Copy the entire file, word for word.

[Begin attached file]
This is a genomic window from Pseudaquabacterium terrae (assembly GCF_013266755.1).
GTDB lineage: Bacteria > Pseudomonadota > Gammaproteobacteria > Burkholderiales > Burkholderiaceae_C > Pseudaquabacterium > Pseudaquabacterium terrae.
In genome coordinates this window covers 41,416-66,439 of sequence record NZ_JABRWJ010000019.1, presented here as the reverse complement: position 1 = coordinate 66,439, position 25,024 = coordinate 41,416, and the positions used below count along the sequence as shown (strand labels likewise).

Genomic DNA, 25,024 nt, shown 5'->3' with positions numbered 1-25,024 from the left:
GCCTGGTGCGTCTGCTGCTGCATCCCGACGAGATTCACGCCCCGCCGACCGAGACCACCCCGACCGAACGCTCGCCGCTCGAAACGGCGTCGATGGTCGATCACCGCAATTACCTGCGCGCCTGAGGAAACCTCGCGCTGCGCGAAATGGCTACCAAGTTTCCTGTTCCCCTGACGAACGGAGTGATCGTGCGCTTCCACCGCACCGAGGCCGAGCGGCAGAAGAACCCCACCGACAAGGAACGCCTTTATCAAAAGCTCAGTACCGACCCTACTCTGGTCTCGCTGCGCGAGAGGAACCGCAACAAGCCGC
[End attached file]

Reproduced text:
This is a genomic window from Pseudaquabacterium terrae (assembly GCF_013266755.1).
GTDB lineage: Bacteria > Pseudomonadota > Gammaproteobacteria > Burkholderiales > Burkholderiaceae_C > Pseudaquabacterium > Pseudaquabacterium terrae.
In genome coordinates this window covers 41,416-66,439 of sequence record NZ_JABRWJ010000019.1, presented here as the reverse complement: position 1 = coordinate 66,439, position 25,024 = coordinate 41,416, and the positions used below count along the sequence as shown (strand labels likewise).

Genomic DNA, 25,024 nt, shown 5'->3' with positions numbered 1-25,024 from the left:
GCCTGGTGCGTCTGCTGCTGCATCCCGACGAGATTCACGCCCCGCCGACCGAGACCACCCCGACCGAACGCTCGCCGCTCGAAACGGCGTCGATGGTCGATCACCGCAATTACCTGCGCGCCTGAGGAAACCTCGCGCTGCGCGAAATGGCTACCAAGTTTCCTGTTCCCCTGACGAACGGAGTGATCGTGCGCTTCCACCGCACCGAGGCCGAGCGGCAGAAGAACCCCACCGACAAGGAACGCCTTTATCAAAAGCTCAGTACCGACCCTACTCTGGTCTCGCTGCGCGAGAGGAACCGCAACAAGCCGC